Trade setups that work during slow markets won’t do well if the S&P gaps down 500 points. Setups that play on reversals fail in trending markets. For the setups to be effective, there must be context.
Context looks at the broader picture beyond the specifics of the trade setup. This includes:
- Higher time frames – Imagine you trade the 15-minute time frame. A higher time frame like the 60-minute or daily could show you a different angle. Don’t trade a setup on the 15-minute chart for a move higher when it will run into resistance on the 60-minute chart.
- Other markets – Most equity markets and indices tend to move together. You won’t see many days where the S&P 500 moves higher without the Dow Jones Industrial Average. Correlation doesn’t always exist. But you should be aware of the relationship between bonds and stocks along with others.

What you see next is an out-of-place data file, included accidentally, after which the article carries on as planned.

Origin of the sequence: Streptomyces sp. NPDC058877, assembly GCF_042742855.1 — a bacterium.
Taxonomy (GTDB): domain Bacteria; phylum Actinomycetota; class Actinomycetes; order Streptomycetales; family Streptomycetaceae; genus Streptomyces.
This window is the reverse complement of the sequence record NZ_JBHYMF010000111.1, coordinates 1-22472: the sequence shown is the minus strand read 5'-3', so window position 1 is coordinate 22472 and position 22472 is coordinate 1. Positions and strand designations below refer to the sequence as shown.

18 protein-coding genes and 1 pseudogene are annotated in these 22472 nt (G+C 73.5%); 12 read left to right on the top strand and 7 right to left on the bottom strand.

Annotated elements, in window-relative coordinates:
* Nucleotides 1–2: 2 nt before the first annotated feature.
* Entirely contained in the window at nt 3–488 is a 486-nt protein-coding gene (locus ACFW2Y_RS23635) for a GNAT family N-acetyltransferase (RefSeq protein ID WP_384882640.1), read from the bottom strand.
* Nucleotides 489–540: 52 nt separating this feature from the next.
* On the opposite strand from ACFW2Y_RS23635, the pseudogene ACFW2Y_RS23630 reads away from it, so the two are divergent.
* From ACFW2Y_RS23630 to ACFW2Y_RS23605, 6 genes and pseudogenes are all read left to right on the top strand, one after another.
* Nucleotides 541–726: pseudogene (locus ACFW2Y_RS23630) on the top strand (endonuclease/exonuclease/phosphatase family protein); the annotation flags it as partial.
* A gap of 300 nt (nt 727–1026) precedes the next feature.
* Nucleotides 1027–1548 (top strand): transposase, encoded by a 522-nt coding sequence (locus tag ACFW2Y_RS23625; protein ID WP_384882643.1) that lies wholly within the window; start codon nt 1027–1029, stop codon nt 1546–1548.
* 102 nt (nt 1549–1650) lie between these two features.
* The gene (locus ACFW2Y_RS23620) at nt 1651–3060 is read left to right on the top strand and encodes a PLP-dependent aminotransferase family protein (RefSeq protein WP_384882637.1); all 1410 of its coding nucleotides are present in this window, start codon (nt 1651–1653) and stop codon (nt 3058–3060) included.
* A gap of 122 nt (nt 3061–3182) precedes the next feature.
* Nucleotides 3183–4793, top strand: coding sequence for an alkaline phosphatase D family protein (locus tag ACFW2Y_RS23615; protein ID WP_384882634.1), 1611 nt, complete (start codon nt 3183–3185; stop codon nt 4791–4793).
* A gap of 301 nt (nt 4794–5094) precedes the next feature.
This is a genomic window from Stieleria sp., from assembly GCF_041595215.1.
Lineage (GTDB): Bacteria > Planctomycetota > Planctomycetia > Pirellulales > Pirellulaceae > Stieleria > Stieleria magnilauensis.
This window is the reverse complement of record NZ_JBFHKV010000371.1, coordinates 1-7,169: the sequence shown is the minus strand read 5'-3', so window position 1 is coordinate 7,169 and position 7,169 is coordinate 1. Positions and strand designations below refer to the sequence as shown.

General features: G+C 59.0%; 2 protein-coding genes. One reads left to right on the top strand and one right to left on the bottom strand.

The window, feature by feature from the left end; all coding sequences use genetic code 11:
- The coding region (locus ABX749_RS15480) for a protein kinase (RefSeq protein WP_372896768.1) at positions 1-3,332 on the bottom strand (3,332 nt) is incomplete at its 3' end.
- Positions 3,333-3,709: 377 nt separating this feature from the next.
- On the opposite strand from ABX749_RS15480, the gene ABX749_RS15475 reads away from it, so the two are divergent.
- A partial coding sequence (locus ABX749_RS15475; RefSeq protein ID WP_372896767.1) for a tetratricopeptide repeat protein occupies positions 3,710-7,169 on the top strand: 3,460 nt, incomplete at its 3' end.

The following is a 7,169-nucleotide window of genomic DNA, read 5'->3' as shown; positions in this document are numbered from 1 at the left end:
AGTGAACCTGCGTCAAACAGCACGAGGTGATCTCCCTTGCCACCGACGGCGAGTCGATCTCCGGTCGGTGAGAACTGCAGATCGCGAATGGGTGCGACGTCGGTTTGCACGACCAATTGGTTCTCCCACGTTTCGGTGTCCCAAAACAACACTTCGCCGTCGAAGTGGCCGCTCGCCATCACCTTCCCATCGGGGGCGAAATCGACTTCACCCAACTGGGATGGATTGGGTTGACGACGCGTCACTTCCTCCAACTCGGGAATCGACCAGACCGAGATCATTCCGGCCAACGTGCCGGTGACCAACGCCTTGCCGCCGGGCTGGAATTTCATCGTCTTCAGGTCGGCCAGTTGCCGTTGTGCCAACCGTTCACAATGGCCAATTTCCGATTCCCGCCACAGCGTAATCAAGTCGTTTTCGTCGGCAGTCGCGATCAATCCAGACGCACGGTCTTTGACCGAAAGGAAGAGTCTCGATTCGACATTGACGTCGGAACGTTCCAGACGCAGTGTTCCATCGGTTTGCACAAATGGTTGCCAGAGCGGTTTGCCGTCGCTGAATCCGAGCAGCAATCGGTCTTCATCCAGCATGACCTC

- Known events – Events such as earnings, data releases, or geopolitical events can drive markets. Look no further than the Brexit vote to see how markets rolled over during the night.
- When you’re trading – Volume and trading come in heaviest at the open and the close of the session. Fridays tend to have lighter volumes. The winter holiday season tends to see low volume. Summer driving impacts on the gasoline markets, while frigid winters drive up heating oil.
- Market structure – Market structure looks at support and resistance. You review your setup relative to swing/pivot points, retracement levels, and consolidation points. This keeps you from trading a breakout higher into a resistance level.